The accession of James II altered his position, and an attitude of open hostility to the government was soon forced upon him. In a debate in the House of Lords on the king's claim to dispense with the Test Act (18 Nov. 1685) he boldly declared that the civil and ecclesiastical constitution of the kingdom was in danger, and asserted that he spoke in the name of the whole bench of bishops. Parliament was prorogued next day ; Compton was dismissed from the privy council, and on 16 Dec. 1685 he ceased to be dean of the Chapel Royal. On 5 March in the following year James II sent letters to the Archbishops of Canterbury and York, prohibiting controversial sermons. A well-known clergyman in Compton's diocese, Dr. John Sharp, dean of Norwich and rector of St. Giles's-in-the-Fields (afterwards archbishop of York), replied in June to the new orders by a vigorous attack from the pulpit on Roman Catholicism. Compton was thereupon directed to 'suspend Dr. Sharp from further preaching in any parish church or chapel within his diocese until he had given the king satisfaction.' As far as he conscientiously could, Compton appears to have avoided a personal conflict with the crown. He humbly represented to the king (in a letter to the Earl of Sunderland) that Dr. Sharp had offended against no law of the land, and privately requested Sharp to abstain from preaching for the present ; but declined to inhibit him. This failed to satisfy James. Compton's contumacy was made the occasion of reviving the old high court of ecclesiastical commission, and on 11 Aug. the bishop was cited before the tribunal to answer a charge of disobeying the royal command. Lord-chancellor Jeffreys presided, and bluntly refused Compton's request for a copy of the directions given to the commissioners and of the accusations brought against him. 'I demand of you,' said Jeffreys, 'a direct and positive answer. Why did you not suspend Dr. Sharp ? . . . The question is a plain one. Why did you disobey the king ?' An application to consult counsel was allowed ; a week's adjournment was granted, and this was subsequently extended for another fortnight. On 31 Aug. Compton denied the court's competency, and declared that ' as a bishop he had a right to be tried before his metropolitan precedently to any other court whatsoever ; ' but this plea was peremptorily overruled and no discussion upon it permitted. The registrar of the court read out the bishop's statement of the action he took on receiving the king's order; his counsel, Dr. Oldys,Dr. Hodges, Dr. Price, and Dr. Newton, advanced some purely legal objections to the court's procedure, and the proceedings closed. On 6 Sept. the commissioners pronounced sentence of suspension from the exercise of all episcopal functions. Three of the six commissioners, Lord Rochester, Lord-chief-justice Herbert, and Bishop Sprat of Rochester, were ready to acquit Compton, but the king's personal influence induced Rochester to change his mind, and thus a majority was formed in favour of Compton s conviction. Two of the commissioners, Bishops Sprat of Rochester and Crewe of Durham, together with Thomas White, bishop of Peterborough, were appointed to administer Compton's see. His revenues were left untouched. The temporalities of a see were, according to the common law, the bishop's freehold ; Compton had the right to demand protection of his interest in them from the king's bench, and the attitude of Lord-chief-justice Herbert made it obvious to the government that the common law courts would not sanction a sequestration. Popular opinion, too, ran high in Compton's favour. 'This was thought,' writes Evelyn, 'a very extraordinary way of proceeding, and was universally resented.' The Prince of Orange at once expressed his sympathy with the bishop, and his wife not only wrote to Compton in the same sense, but appealed to her father, James II, in his behalf. James replied by warning his daughter against interference in matters of state. A full account in Dutch of the proceedings was circulated in Holland before the end of 1686.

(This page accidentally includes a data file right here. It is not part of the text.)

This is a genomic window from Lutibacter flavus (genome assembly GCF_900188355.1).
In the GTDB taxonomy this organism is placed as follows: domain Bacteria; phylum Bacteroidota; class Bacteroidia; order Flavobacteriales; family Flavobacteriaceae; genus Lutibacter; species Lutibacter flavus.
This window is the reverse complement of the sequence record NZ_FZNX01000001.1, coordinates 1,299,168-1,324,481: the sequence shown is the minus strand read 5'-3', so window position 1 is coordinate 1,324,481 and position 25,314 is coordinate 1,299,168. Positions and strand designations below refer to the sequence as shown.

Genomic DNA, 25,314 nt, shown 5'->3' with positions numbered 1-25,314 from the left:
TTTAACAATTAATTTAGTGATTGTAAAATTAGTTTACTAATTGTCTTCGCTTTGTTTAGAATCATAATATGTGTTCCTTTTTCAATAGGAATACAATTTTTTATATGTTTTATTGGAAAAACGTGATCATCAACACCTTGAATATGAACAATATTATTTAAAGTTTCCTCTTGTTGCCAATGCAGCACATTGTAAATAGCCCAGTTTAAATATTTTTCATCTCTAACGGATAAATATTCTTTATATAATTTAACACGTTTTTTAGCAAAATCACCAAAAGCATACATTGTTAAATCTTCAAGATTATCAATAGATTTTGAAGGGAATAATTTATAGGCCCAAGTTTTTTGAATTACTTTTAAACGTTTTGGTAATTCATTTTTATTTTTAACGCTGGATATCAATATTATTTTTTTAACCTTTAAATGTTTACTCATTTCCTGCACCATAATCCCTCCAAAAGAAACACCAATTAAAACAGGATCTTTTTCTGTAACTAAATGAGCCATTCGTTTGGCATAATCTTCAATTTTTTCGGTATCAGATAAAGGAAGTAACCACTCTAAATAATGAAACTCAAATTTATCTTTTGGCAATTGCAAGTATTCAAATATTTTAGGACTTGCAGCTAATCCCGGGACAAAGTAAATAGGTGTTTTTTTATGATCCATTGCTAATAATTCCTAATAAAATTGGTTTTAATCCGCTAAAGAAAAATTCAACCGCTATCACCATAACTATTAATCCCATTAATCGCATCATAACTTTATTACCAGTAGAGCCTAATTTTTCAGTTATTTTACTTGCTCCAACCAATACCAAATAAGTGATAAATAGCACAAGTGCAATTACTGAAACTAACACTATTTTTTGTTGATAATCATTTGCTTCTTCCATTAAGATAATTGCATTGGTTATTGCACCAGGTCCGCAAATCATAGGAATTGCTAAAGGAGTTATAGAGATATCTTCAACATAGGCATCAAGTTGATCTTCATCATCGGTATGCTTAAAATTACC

Compton retired to Fulham and threw himself with ardour into his favourite botanical pursuits. But he was not inclined to submit in silence to his indignities, and on 20 March 1686-7 petitioned for the restitution of his see. He was informed that his request was referred to the ecclesiastical commission, and he heard no more of it. As one of the governors of the Charterhouse he refused, during his inhibition, to admit a papist named Andrew Popham as pensioner. Under date 10 Dec. 1686 he addressed a letter to his clergy severely criticising the order about controversial preaching issued in the former year, but suggesting a moderate course of action. He had already stated his views on the topic at a conference with his clergy held just before his suspension, and his address was published in 1690 and reissued in 1710. 'His clergy,' according to Burnet, 'for all the suspension, were really more governed by the secret intimations of his pleasure than they had been by his authority before.' When Dykvelt, the Prince of Orange's agent, arrived in England (1687), Compton willingly put himself into communication with him, and soon undertook in the prince's behalf to manage the clergy whenever a constitutional crisis should arise. He was at Lambeth on 18 May 1688, when Archbishop Sancroft and the six bishops resolved to refuse to allow the Declaration of Indulgence to be read in the churches. In June, Danby suggested to Compton to join the revolutionary committee which was then in active correspondence with William of Orange, and he was thenceforth regularly in attendance at the meetings held at the Earl of Shrewsbury's house. On 30 June he was one of the seven, and the only bishop, who signed the invitation to William to occupy the English throne. In the declaration which William issued forthwith, the seventh article dealt with the persecution to which Compton had been subjected. On 28 Sept. James II reversed his suspension, but the time for conciliation was passed. On 3 Oct. Compton waited on James Avith other ecclesiastics and protested against the proceedings at Magdalen College, Oxford, the maintenance of the high commission court, and the continued vacancy of the archbishopric of York. On 2 Nov. he was summoned to a private interview with the king, and was questioned as to his knowledge of the invitation to William, but he equivocated and gave James no information. Four days later he again appeared before James with other bishops and maintained the same attitude. On 16 Nov. the king directed Compton to collect money to relieve the poor of his diocese. Early in the next month he was in frequent communication with his old pupil, Princess Anne, who was residing at Whitehall, and, in order to detach her from her father and her father's fortunes, readily agreed to assist in her secret flight from London. With the Earl of Dorset he conveyed her in a carriage to his official residence, London House in Aldersgate Street, and thence with forty horsemen rode with her to Nottingham. There the Earl of Devonshire offered her an escort of two hundred volunteers, and Compton readily accepted the offer of the colonelcy of the regiment. In full military costume he marched at the head of his little army to Oxford, where he made his appearance, to the consternation of the inhabitants, 'in a blue coat and naked sword,' preceded by a standard bearing the motto ' Nolumus leges Angliæ mutari' (Burnet; Hearne; Duchess of Marlborough, Account, 16-18; Hickes, Memoir of Kettlewell, 52). But James's flight rendered active hostilities needless. On 21 Dec. Compton waited on William at St. James's Palace with his clergy, and was promised full protection. On 30 Dec. he administered the sacrament to the new ruler. On 31 Jan. 1688-9 he ordered the clergy to omit prayers for the Prince of Wales, and only to mention the king (without naming him) and all the royal family. On 29 Jan., when the House of Lords in grand committee debated whether, 'the throne being vacant, a regent or a king should fill it,' Compton and Trelawny of Bristol were the only bishops who voted with the majority for a king. Compton was reinstated as a privy councillor and dean of chapel royal on 14 Feb. ; on 31 March he consecrated Burnet bishop of Salisbury, and on 11 April crowned the king and queen at Westminster. In August, Sancroft, who declined to recognise William III, was suspended, and in the following February he was deprived. The primacy was thus vacant, and Compton, as one of the commissioners appointed to exercise its functions, had vast responsibility thrown upon him. On 20 Nov. he was chosen president of the upper house of convocation, and helped to revise the liturgy. He was afterwards appointed a commissioner of trade and plantations chiefly to superintend the colonial churches.